A lot of promises were made, back when the Bush tax cuts were first enacted.
Back in 2001, the Heritage Foundation projected that:
- “Under President Bush’s plan, an average family of four’s inflation-adjusted disposable income would increase by $4,544 in fiscal year (FY) 2011, and the national debt would effectively be paid off by FY 2010.”
- “The plan would save the entire Social Security surplus and increase personal savings while the federal government accumulated $1.8 trillion in uncommitted funds from FY 2008 to FY 2011.” (“Uncommitted funds” is a fancy way of saying “surplus”.)
Did your family’s disposable income increase by $4,544 last year? (Wondering how the top 1% are doing? Browse through “How to Spend It” here.)
Has the national debt been paid off?
Is the Social Security surplus “safe”?
Has your family been able to increase your savings?
What happened to the $1.8 trillion federal surplus that was supposed to appear, after the tax cuts stimulated the economy and the “job creators” created jobs?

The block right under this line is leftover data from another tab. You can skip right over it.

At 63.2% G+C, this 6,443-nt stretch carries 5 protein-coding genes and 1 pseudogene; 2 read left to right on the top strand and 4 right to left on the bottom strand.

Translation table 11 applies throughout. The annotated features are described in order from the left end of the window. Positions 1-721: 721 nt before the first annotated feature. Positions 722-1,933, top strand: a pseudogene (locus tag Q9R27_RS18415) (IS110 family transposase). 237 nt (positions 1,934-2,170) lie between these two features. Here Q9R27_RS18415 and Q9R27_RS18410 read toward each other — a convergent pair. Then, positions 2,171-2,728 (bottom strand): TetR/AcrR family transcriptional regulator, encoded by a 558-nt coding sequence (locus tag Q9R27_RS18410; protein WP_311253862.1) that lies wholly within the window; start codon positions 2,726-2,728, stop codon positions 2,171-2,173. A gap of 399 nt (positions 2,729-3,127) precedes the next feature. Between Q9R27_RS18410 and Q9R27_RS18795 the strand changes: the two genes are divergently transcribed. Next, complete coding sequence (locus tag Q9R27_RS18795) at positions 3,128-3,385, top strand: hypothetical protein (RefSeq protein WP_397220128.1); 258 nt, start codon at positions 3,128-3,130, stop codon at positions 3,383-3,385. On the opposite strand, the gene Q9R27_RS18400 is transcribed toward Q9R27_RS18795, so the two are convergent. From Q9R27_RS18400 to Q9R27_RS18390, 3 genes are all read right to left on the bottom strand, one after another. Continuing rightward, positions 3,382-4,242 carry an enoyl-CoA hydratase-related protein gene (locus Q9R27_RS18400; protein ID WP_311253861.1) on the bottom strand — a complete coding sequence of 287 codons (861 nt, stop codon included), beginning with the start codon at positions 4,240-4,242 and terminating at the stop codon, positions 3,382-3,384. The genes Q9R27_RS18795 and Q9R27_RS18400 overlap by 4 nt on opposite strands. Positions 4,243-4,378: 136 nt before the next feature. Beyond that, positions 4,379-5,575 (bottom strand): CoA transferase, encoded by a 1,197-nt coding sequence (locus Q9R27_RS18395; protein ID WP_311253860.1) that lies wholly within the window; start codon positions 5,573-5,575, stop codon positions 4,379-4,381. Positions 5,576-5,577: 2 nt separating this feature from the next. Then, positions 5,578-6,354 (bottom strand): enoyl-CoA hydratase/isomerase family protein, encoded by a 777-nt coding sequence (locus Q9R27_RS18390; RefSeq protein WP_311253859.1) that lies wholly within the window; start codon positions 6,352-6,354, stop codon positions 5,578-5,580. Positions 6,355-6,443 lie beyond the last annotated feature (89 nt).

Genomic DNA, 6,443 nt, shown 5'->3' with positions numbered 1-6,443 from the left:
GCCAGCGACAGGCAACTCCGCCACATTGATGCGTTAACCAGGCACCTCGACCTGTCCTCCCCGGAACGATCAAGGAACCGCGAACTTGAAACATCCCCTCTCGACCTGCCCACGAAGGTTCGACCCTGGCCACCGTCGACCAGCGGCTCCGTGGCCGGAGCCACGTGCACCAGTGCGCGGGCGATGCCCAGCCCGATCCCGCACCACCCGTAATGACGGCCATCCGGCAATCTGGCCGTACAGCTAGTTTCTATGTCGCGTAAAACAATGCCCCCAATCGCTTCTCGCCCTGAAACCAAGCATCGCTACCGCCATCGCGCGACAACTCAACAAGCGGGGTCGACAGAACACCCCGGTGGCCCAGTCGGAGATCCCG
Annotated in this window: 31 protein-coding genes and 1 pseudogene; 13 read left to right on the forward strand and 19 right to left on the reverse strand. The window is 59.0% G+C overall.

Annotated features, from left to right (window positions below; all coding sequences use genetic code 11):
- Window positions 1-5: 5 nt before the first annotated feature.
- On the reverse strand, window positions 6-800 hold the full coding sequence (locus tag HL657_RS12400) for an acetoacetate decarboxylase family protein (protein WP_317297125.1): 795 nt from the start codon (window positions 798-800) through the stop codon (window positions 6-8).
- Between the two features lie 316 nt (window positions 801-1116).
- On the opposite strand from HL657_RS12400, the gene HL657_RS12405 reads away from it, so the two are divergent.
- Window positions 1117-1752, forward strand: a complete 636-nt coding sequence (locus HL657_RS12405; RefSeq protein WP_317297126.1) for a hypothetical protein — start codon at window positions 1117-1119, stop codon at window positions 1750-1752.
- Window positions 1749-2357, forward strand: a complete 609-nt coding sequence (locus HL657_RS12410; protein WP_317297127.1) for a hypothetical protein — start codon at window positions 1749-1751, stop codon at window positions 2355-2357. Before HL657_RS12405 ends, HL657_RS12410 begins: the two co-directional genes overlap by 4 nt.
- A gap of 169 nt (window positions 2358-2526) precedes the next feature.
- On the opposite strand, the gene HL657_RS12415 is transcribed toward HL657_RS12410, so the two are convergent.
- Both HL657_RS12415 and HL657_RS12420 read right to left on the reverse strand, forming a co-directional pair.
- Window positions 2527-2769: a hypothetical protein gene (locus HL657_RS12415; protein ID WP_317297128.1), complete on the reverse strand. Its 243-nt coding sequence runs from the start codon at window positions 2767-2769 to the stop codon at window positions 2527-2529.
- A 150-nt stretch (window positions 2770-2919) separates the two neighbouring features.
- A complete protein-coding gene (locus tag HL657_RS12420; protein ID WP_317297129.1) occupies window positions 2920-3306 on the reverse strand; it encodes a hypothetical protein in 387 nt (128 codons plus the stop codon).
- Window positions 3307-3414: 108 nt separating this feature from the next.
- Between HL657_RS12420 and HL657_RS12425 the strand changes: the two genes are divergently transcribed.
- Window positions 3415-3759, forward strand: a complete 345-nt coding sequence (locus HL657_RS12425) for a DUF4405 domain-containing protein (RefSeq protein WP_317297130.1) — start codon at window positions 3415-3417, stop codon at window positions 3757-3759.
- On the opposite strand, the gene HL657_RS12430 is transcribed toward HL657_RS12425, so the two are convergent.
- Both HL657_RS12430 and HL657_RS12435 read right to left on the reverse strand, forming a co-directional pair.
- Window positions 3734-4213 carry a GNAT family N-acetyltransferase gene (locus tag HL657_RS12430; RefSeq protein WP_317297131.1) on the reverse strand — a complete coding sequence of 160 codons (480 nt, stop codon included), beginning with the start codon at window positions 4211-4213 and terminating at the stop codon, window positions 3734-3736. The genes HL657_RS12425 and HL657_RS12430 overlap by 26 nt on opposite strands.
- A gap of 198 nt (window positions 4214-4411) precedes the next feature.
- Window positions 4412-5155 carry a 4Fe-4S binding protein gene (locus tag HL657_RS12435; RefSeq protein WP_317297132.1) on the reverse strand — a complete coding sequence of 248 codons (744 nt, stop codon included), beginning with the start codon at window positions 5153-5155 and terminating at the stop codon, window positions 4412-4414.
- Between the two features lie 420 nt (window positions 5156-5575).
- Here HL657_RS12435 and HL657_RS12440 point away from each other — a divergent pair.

Lots of promises were made, back when Republican Leadership was forcing the Bush tax cuts through Congress. [Historical footnote: both the 2001 tax cuts and the 2003 tax cuts were passed in a way that made them exempt from Senate filibuster. In 2003, the Senate vote was 50-50 after Republican Senators John McCain, Lincoln Chafee and Olympia Snowe voted “nay”; and Vice President Dick Cheney cast the deciding vote to enact the bill.]
Those promises never panned out. But now, Republican leaders in Congress are acting as if high-income taxpayers are somehow entitled to the low tax rates they have been enjoying for the last decade
What’s up with this idea of “entitlement”?
Millions of American workers have paid into the Social Security system for decades, based on the promise that we would get Social Security benefits when we retired. Isn’t it reasonable for all of us workers to think we’re entitled to the benefits we contributed to? But now, Congressional Republicans are insisting on “adjustments to eligibility and benefits in the Social Security and Medicare programs.”
One man – Dick Cheney – cast the deciding vote to give the wealthy their tax cuts; but now Congressional Republicans think those tax cuts are somehow sacred. Just two days ago, Senate Minority Leader Mitch McConnell told a hometown newspaper that any “fiscal cliff” deal “must not raise taxes on wealthy.”
Sense of “entitlement”?
“Gifts” from the government?
The Bush tax cuts were supposed to “jump-start” our economy. They were supposed to “trickle down” and enrich working families. They were supposed to eliminate the country’s debt. They didn’t do any of that – but now Congressional Republicans want us to pay the price, through cuts to our Social Security and Medicare benefits.
Didn’t they get the memo? Romney-Ryan lost.